I feel like I've made real Chinese friends now :)
We took the ferry back and got in a heiche. Literally translated to: black car. They are taxis that aren't actually taxis, and I was warned about them from our program director because they are pretty dangerous. But hey, I survived the ferry, I think I could handle a van with a little old aunty driving it. Never would I do this alone though, because that's how people get kidnapped.
After a ten minute ride Weiwei and I bailed at a stoplight from the car waving goodbye to our friends and headed home. I quickly changed my clothes and caught the bus to school so I could go teach English at the migrant school.
It was the same as any other time, except a little frustrating because they were extra rowdy I feel like today. All in all the day after teaching was the same as usual. Kaitlyn and I walked home together, munching on pineapple on a stick and drinking bubble tea. The only strange thing we saw, and I admit it is really strange and I don't know how I almost forgot to mention it, was a group of thirty police men surrounding a group of women outside on the gates that we walk by (the place that has the guards that wave hello to us everyday). We have no idea what was going on, and lots of people stopped to watch, but we quickly moved on. I'm happy because I am really enjoying living in China right now, but that can change when you see the harsh realities of how different our societies really are, and by that I mean, police brutality against unarmed women. I don't know if it was going to happen, but my point is that it most certainly can in China.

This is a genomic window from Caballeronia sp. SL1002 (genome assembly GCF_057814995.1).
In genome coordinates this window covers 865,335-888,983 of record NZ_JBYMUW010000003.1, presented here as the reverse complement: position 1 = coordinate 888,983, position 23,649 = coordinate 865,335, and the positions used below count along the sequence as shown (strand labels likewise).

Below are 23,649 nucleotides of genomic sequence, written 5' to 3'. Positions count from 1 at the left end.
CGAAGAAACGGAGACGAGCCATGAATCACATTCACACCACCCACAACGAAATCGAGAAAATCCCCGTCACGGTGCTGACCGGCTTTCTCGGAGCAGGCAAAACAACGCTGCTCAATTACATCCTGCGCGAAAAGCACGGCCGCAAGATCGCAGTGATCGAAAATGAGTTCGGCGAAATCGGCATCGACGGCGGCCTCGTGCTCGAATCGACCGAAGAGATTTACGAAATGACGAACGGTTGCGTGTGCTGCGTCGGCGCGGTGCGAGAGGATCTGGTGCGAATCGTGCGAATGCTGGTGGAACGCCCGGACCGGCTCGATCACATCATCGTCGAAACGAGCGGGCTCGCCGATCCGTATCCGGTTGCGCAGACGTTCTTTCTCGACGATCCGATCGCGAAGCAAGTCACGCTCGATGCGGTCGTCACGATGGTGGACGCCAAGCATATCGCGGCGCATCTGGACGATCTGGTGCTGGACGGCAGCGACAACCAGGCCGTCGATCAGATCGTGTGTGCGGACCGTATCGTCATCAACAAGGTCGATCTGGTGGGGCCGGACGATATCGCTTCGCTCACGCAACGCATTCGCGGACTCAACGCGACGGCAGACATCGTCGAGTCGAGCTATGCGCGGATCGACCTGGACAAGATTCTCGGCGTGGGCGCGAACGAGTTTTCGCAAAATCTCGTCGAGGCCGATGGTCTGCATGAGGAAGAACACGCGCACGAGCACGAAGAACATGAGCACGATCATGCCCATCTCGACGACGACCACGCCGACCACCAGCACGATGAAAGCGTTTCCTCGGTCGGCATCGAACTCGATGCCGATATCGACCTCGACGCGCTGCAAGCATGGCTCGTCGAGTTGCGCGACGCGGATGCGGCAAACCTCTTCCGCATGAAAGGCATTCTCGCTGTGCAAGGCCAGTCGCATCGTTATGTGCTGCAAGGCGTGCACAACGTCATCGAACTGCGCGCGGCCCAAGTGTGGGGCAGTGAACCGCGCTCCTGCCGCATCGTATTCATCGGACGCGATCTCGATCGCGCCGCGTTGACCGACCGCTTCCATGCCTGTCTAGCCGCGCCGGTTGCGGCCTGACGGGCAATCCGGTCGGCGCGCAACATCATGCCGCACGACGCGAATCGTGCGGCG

That's it for now though, tomorrow I am going traveling with my grandma and grandpa and weiwei!! So I have to wake up very early!

Posted by Kaceyroo 07:29 Archived in China Comments (1)


Just for kicks and i guess proof I can actually speak Chinese! :) so without further ado...here is a Chinese myth about dragons.

overcast 49 °F

有的 部族觉得有的兽类比别的兽类更强大。一个部族各自有尊奉的兽类。在中国的中心,只有一个部族尊奉蛇, 可是他们都叫蛇,龙。他们觉得这个蛇很强大。如果他们赢得一个战争他们觉得因为尊奉他们的兽类。赢得战争的时候,他们把失败的兽类放在蛇的身上。如果负方的兽类是一个鹿,蛇也有 角了.
最终 蛇有很多别的兽类的部件了。蛇成为 "龙生九子."
骆驼的头, 鹿的角, 兔子的眼睛 牡牛的耳朵, 蛇的脖子, 蜃的肚子, 鲤鱼的 鳞, 老鹰的爪子, 虎的脚掌
蛇成为龙,新的龙有81片鳞。因为9 很幸运,所以81 也是很幸运的号。


2. 因为龙很老很多人也觉得龙很英明。
3. 龙让很多人害怕因为龙控制天气。

4. 龙跟蛇差不多一样。在湖和河旁边龙产卵。龙蛋很漂亮,很大。千年以后龙的蛋破裂。1500年以后龙是一个大人,再过500年以后龙有角,再过千年以后龙有翅膀!很长时间!